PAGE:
Brit Chadasha Foundations-Concepts in Acts-Chapter 14

Acts 14.1-28 tells us about the concluding events of Paul’s first missionary journey; certain opposition to it; healing of a lame man and an attempt by the crowd to declare Paul and Barnabas Greek “gods”; and the persecution that followed; the return to Antioch in Syria and Paul and Barnabas continuing to work along the way until they arrive.

v 1…And it came about that in Iconium they entered the synagogue of the Jews (as was their custom) together, and spoke in such a manner that a great multitude believed, both of Jews and Greeks (non-Jewish God-fearers).

v 2…But the Jews who disbelieved stirred up the mind (spirit, intentions, emotions, thoughts, desires) of the Gentiles (the pagans there) and embittered them against the brethren (Paul, Barnabas and others).

v 3…Therefore they spent a long time (it takes time to refute wrong doctrine) speaking boldly upon the Lord, who were bearing witness to the word (to call attention to it) of his grace (as found in the Tanak), granting that signs and wonders be done by their hands (the purpose of a miracle is to draw attention to what is being taught-Deut 13.1-5).

v 4…But the multitude of the city was divided (in their opinions about Paul and Barnabas, and their doctrine; but God is not a God of confusion-1 Cor 14.32), and some sided with the Jews (who won’t believe), and some with the shaliachim (sent ones).

v 5…And when an attempt was made by both the Gentiles and the Jews with their rulers, to mistreat and stone them,

v 6…they became aware of it and fled to the cities of Lycaonia, Lystra and Derbe (they had the good sense to leave), and the surrounding region;

v 7…and there they continued to preach the basar (their primary business).

v 8…And at Lystra there was sitting a certain man, without strength in his feet, lame from his mother’s womb, who had never walked (this is mentioned to show his status as incurable by man’s standards).

v 9…his man was listening to Paul as he spoke (had ears to hear), who, when he (Paul) had fixed his gaze upon him, and had seen that he had faith to be made well (by his gestures and demeanor),

v 10…said with a loud voice (so all could hear), “Stand upright on your feet.” And he leaped up and began to walk.

v 11…And when the multitudes saw what Paul had done, they raised their voice, saying in the Lycaonian language, “The gods have become like men and have come down to us (natural man cannot discern Yehovah).”

v 12…And they began calling Barnabas, Zeus, and Paul, Hermes, because he was the chief speaker (the word “hermeneutics” comes from this).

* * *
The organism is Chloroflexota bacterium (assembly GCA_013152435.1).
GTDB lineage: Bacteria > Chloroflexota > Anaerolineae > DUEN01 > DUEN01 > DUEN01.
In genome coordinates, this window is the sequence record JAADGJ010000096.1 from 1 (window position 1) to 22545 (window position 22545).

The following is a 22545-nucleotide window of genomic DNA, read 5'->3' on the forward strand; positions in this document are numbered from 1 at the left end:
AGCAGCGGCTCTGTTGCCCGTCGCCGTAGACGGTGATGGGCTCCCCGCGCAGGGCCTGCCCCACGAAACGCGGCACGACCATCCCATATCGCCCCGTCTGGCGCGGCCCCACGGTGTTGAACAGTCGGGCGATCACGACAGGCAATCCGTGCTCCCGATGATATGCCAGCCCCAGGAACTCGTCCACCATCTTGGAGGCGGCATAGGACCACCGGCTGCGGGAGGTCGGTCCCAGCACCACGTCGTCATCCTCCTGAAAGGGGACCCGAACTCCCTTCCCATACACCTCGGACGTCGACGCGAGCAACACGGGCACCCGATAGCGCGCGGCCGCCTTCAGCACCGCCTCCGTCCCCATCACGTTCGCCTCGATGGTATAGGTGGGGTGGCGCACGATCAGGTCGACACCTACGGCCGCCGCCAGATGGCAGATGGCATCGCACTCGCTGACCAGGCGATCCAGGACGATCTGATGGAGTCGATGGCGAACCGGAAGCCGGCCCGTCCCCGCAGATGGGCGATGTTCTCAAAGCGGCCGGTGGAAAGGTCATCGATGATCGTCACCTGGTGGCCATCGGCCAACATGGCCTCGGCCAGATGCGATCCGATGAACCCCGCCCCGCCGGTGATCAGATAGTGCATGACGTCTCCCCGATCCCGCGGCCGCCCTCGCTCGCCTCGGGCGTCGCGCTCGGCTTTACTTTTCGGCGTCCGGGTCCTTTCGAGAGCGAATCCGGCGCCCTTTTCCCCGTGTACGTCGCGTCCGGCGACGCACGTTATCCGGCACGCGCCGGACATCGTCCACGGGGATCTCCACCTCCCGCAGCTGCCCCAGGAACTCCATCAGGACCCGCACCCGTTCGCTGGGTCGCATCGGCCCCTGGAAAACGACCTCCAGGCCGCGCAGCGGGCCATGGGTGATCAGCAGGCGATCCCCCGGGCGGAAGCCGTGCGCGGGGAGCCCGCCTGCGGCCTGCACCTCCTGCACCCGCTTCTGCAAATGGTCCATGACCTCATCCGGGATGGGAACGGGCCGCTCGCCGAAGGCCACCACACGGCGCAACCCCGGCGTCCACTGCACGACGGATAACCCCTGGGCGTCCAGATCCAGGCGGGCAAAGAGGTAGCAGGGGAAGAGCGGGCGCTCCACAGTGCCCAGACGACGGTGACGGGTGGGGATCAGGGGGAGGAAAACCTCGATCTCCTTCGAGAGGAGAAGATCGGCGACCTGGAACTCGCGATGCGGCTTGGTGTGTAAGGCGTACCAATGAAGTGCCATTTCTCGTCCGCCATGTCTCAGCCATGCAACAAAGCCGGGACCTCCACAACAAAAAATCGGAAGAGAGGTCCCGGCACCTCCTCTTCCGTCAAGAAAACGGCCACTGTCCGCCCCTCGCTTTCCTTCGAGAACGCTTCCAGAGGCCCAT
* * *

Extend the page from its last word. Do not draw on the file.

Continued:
v 13…And the priest of Zeus, whose temple was just outside the city, brought oxen and garlands to the gates, and wanted to offer sacrifice with the crowds (to Paul and Barnabas as two gods).

v 14…But when the shaliachim, Barnabas and Paul, heard of it, they tore their robes and rushed out into the crowd, crying out,

v 15…and saying, “Men, why are you doing these things (saying they were gods and attempting to offer sacrifices)? We are also men of the same nature as you, and preach the basar to you in order that you should turn from these vain things to a living God, who made the heaven and the earth and the sea, and all that is in them.

v 16…And in the generations gone by he permitted all the nations to go their own ways (of superstition and ignorant idolatry);

v 17…and yet he did not leave himself without witness (his grace was demonstrated before Yeshua-Rom 3.25; Exo 33.12; Neh 9.30), in that he did good and gave you rains from heaven and fruitful seasons, satisfying your hearts with food and gladness.”

v 18…And saying these things they with difficulty restrained the crowds from offering sacrifice to them (Paul and Barnabas scattered and broke up the crowd).

v 19…But Jews came from Antioch (in Pisidia) and Iconium (regions Paul had reached before) and having won over the multitudes (by persuading them), they stoned Paul (2 Cor 11.25) and dragged him out of the city, supposing him to be dead (he was unconscious).

v 20…But while the talmidim stood around him (believers who feared that he was dead and were deciding where to bury him), he arose and entered the city (he went back). And the next day he went away with Barnabas to Derbe (evidently Barnabas escaped the stoning).

v 21…And after they had preached the basar to that city and had made many talmidim, they returned to Lystra and to Iconium and to Antioch (where they had already been),

v 22…strengthening the souls of the talmidim, encouraging them to continue in the faith (the body of doctrinal truth; a Torah-based faith in Yeshua) and saying, “Through many tribulations we must enter the kingdom of God (God’s movement and rule in action and power).”

v 23…And when they had appointed (not elected by the people) for them in every kahal (assembly), having prayed with fasting (to find out who would be appointed by the Ruach Ha Kodesh), they commended them to the Lord in whom they had believed (put them into his care and providence).

v 24…And they passed through Pisidia and came into Pamphylia (Asia Minor coast).

v 25…And when they had spoken the word in Perga, they went down to Attalia,

v 26…and from there they sailed to Antioch (of Syria), from which they had been commended to the grace of God for the work that they had accomplished (where they had first set out-Acts 13.1-3).

v 27…And when they had arrived and gathered the kahal (assembly) together, they began to report all the things that God had done for them and how he had opened a door of faith to the Gentiles (to other nations without becoming Jews first by ritual circumcision).

v 28…And they spent a long time with the talmidim (an extended time, perhaps several years).

Posted in All Teachings, Articles, Idioms, Phrases and Concepts, Prophecy/Eschatology, The Festivals of the Lord, The Temple, Tying into the New Testament

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